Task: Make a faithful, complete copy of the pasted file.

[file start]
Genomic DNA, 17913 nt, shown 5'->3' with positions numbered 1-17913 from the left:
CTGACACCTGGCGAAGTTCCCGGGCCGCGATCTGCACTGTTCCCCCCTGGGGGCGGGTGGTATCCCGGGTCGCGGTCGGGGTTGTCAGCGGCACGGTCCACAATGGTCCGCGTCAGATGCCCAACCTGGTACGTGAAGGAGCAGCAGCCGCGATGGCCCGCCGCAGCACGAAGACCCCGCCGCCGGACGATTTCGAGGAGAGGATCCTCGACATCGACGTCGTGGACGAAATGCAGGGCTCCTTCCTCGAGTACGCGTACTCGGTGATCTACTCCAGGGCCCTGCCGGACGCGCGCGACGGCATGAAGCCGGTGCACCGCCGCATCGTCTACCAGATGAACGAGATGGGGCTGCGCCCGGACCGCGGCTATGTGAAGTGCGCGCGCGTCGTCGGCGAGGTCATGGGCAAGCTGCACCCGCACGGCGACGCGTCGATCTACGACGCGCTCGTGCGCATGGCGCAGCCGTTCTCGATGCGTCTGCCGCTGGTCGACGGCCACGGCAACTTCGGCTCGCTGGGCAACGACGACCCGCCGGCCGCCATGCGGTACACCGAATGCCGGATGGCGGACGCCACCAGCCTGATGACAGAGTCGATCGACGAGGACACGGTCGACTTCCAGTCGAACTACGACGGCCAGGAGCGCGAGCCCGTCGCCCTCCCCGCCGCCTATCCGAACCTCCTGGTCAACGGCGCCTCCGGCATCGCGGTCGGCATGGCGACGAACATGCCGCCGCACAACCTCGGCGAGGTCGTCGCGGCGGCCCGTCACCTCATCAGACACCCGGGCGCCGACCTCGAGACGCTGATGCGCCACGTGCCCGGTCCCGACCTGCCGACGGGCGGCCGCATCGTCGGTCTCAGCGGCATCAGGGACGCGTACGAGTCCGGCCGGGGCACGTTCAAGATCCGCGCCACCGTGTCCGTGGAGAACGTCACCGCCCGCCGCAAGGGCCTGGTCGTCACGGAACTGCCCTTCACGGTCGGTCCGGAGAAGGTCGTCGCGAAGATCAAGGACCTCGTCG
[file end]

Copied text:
Genomic DNA, 17913 nt, shown 5'->3' with positions numbered 1-17913 from the left:
CTGACACCTGGCGAAGTTCCCGGGCCGCGATCTGCACTGTTCCCCCCTGGGGGCGGGTGGTATCCCGGGTCGCGGTCGGGGTTGTCAGCGGCACGGTCCACAATGGTCCGCGTCAGATGCCCAACCTGGTACGTGAAGGAGCAGCAGCCGCGATGGCCCGCCGCAGCACGAAGACCCCGCCGCCGGACGATTTCGAGGAGAGGATCCTCGACATCGACGTCGTGGACGAAATGCAGGGCTCCTTCCTCGAGTACGCGTACTCGGTGATCTACTCCAGGGCCCTGCCGGACGCGCGCGACGGCATGAAGCCGGTGCACCGCCGCATCGTCTACCAGATGAACGAGATGGGGCTGCGCCCGGACCGCGGCTATGTGAAGTGCGCGCGCGTCGTCGGCGAGGTCATGGGCAAGCTGCACCCGCACGGCGACGCGTCGATCTACGACGCGCTCGTGCGCATGGCGCAGCCGTTCTCGATGCGTCTGCCGCTGGTCGACGGCCACGGCAACTTCGGCTCGCTGGGCAACGACGACCCGCCGGCCGCCATGCGGTACACCGAATGCCGGATGGCGGACGCCACCAGCCTGATGACAGAGTCGATCGACGAGGACACGGTCGACTTCCAGTCGAACTACGACGGCCAGGAGCGCGAGCCCGTCGCCCTCCCCGCCGCCTATCCGAACCTCCTGGTCAACGGCGCCTCCGGCATCGCGGTCGGCATGGCGACGAACATGCCGCCGCACAACCTCGGCGAGGTCGTCGCGGCGGCCCGTCACCTCATCAGACACCCGGGCGCCGACCTCGAGACGCTGATGCGCCACGTGCCCGGTCCCGACCTGCCGACGGGCGGCCGCATCGTCGGTCTCAGCGGCATCAGGGACGCGTACGAGTCCGGCCGGGGCACGTTCAAGATCCGCGCCACCGTGTCCGTGGAGAACGTCACCGCCCGCCGCAAGGGCCTGGTCGTCACGGAACTGCCCTTCACGGTCGGTCCGGAGAAGGTCGTCGCGAAGATCAAGGACCTCGTCG